in the plug, coming out in the engine, and doing damage.
Wax the plug cleaner up and set it beside your restored tire inflator
in your "Man Cave" as a conversation piece.
And possibly burn up the engine if the plug is not the correct heat range
To the OP - clean that old plug up with a wire brush , open the gap just
enough to file the tip of the electrode flat (points file works swell) and
regap it . That should get you by until you can get a new plug - which you
should do as soon as you can - BUY TWO and put the extra where you can find
it . I have small plastic boxes (useta hold wet wipes at a nursing home)
that are dedicated to one type of machinery's small parts . One for the
chainsaws/weedeater , one for the tractor , one for electronic components
(voltage regs/resistors/caps) and another for OA tips/flux/etc .
Butter tubs work too ... yogurt cups , cottage cheese , any number of
small plastic containers from pill bottles to ice cream gallon tubs ,
they're all over the house if you look .
Good advice and one can estimate the heat range by simply comparing the two
If the new one looks the same and is gapped the same it should
/probably/ be all right.
However if the plug in there is not too bad though I'd clean and re-use.
The snow blower might just need to be primed
A very clear, well-illustrated page. I knew most of this stuff, but it
helps to see it written so clearly.
This is what it says if you use a plug that's too hot:
"When the center electrode reaches 950°C or higher, pre-ignition (early
ignition) occurs, meaning that the electrode serves as a heat source and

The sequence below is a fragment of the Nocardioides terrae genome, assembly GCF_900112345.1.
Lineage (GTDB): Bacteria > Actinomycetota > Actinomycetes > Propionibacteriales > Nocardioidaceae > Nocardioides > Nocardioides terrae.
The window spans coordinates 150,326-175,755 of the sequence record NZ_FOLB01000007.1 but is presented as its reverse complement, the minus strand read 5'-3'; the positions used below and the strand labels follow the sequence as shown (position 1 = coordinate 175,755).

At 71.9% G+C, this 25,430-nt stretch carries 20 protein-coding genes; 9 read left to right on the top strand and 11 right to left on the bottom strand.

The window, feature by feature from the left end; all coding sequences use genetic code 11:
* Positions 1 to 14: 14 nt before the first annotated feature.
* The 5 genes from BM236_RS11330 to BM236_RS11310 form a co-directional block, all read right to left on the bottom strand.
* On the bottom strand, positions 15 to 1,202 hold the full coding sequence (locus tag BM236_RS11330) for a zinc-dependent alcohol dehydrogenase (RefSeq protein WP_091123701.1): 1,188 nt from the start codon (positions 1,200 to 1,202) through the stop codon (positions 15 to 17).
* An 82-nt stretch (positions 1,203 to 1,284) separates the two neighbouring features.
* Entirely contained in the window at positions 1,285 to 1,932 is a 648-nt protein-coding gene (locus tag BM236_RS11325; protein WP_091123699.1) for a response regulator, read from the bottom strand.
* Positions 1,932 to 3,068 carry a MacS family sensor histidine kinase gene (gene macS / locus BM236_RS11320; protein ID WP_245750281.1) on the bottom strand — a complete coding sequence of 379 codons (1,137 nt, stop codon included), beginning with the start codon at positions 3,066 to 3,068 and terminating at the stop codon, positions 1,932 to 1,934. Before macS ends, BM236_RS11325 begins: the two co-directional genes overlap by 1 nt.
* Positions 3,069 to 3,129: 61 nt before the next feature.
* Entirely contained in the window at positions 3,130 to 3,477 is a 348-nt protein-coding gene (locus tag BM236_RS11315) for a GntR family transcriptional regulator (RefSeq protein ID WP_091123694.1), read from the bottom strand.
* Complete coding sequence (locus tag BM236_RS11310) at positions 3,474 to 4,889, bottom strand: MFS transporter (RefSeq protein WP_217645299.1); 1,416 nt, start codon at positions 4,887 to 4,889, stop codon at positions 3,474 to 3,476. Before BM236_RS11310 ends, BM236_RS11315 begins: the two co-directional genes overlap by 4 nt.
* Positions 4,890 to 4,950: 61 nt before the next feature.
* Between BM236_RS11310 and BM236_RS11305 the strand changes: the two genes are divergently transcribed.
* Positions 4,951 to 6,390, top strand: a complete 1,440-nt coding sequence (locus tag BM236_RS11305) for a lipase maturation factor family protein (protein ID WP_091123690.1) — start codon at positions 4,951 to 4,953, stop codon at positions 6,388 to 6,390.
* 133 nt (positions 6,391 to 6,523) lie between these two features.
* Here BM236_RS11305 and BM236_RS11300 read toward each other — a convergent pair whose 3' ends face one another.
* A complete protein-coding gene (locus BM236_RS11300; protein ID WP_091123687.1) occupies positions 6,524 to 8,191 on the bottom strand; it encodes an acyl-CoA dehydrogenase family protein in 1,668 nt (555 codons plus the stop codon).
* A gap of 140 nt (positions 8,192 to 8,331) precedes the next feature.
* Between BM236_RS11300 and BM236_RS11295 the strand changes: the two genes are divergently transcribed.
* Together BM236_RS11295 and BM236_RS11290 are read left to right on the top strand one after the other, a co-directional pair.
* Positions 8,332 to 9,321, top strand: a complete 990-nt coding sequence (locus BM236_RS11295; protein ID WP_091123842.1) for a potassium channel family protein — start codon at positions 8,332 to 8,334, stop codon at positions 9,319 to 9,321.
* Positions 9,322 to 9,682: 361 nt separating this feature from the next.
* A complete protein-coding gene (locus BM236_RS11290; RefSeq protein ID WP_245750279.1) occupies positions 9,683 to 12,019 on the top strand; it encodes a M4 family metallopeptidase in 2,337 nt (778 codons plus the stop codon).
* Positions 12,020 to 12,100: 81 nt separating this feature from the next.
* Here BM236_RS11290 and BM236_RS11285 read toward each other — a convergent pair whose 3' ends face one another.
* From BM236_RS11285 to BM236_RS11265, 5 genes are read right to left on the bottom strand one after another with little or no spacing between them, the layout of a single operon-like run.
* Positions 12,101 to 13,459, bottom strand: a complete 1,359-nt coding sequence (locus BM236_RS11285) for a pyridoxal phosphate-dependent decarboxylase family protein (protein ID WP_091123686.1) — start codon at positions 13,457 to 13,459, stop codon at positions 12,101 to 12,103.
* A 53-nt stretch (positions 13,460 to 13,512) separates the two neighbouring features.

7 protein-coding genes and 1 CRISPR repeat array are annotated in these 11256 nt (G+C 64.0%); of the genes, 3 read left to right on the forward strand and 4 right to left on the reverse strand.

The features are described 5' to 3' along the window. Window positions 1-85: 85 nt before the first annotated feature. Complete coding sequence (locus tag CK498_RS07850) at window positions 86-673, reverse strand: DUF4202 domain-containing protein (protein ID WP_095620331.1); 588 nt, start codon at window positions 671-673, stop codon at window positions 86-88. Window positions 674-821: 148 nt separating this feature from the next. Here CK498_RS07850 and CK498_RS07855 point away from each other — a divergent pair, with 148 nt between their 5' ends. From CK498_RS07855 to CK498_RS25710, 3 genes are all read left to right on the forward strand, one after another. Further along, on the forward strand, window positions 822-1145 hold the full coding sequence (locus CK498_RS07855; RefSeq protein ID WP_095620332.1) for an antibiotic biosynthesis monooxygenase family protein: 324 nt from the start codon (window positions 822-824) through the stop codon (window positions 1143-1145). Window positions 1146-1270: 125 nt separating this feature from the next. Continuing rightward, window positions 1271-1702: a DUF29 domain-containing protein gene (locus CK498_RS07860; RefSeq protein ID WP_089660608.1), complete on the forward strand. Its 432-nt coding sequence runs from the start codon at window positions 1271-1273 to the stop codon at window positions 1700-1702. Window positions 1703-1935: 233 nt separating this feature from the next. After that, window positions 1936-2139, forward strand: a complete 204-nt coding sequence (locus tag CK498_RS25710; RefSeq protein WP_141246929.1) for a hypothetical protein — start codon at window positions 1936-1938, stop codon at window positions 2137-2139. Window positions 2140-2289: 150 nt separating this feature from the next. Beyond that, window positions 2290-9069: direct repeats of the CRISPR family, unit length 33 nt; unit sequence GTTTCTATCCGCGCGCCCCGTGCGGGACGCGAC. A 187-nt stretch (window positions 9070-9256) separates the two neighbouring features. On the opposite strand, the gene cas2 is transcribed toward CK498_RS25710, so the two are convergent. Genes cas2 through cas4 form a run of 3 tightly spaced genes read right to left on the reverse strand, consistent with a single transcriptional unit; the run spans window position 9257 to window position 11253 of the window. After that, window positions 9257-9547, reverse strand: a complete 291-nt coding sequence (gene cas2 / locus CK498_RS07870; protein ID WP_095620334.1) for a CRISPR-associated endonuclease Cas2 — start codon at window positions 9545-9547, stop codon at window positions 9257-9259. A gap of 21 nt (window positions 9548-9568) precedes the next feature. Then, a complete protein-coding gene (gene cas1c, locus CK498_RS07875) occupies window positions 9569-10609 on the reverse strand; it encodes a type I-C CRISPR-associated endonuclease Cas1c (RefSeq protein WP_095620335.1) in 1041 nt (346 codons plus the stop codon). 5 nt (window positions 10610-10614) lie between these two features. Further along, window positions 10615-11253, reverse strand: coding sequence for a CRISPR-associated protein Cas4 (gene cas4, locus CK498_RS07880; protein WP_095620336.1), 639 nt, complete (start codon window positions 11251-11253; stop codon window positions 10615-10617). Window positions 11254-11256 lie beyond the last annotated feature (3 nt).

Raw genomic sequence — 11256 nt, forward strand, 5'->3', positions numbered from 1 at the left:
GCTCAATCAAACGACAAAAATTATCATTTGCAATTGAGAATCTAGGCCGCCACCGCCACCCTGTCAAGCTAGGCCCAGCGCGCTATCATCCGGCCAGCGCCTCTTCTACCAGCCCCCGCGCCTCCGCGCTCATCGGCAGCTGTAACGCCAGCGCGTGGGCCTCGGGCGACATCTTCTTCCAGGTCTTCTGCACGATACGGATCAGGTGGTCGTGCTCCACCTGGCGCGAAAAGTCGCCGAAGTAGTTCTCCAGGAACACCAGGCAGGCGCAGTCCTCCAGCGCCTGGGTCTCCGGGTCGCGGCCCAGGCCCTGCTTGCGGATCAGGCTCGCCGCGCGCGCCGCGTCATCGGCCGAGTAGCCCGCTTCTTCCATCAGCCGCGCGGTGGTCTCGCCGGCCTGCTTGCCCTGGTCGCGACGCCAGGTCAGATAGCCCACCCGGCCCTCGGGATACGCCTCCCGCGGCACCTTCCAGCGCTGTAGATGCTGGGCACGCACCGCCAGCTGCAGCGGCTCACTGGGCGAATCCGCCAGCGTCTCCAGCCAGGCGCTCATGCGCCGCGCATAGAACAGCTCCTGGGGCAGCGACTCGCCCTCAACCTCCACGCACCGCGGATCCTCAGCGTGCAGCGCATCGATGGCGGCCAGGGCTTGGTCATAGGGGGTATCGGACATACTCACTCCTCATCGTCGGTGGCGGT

ignition occurs without a spark. Therefore, output falls and this can
reach the level of electrode wear and insulator damage."
Only mentions damage to the sparkplug, not the engine. The page is
from a spark plug company and they should know. I've never heard of
Denso Spark Plugs, so does that mean it's a faux page meant to trick us
into damaging our enignes?
On Wednesday, January 28, 2015 at 12:03:02 AM UTC-5, micky wrote:
Denso is a major Japanese parts supplier, both to OEMS and aftermarket.
While they don't talk about engine damage, pre-ignition could damage
an engine itself, eg the pistons. There is also the issue of the
operating environment, ie is this a high performance, high compression
auto engine accelerating in a 110F desert or a lower compression snowblower
engine running at constant RPM when it's 20F ambient? IMO, the risk
of using a similar
looking sparkplug that fits, for an hour to clear snow is minimal.
To further reduce any risk, the OP could use the substitute plug to
see if he can get it running. Once running, put the original back in
and see if it too works. Probably not the plug anyway.
The big problem is pre-ignition can easily progress to detonation and
burn a piston. Not as likely on a snowblower in the winter as on a
dust-stuffed lawn mower in the summer - but not impossible,
Denso - that's short for NipponDenso - which is a very large Japanese
auto-electric company and one of 2 OEM manufacturers for Toyota spark
plugs. Not sure about present, but at least at one time in the past
NipponDenso was majority owned by Toyota. Toyota's second source for
plugs was NGK. I do tend to see more NGK than NipponDenso in the
North American built Toyotas.
HomeOwnersHub.com is a website for homeowners and building and maintenance pros. It is not affiliated with any of the manufacturers or service providers discussed here.
All logos and trade names are the property of their respective owners.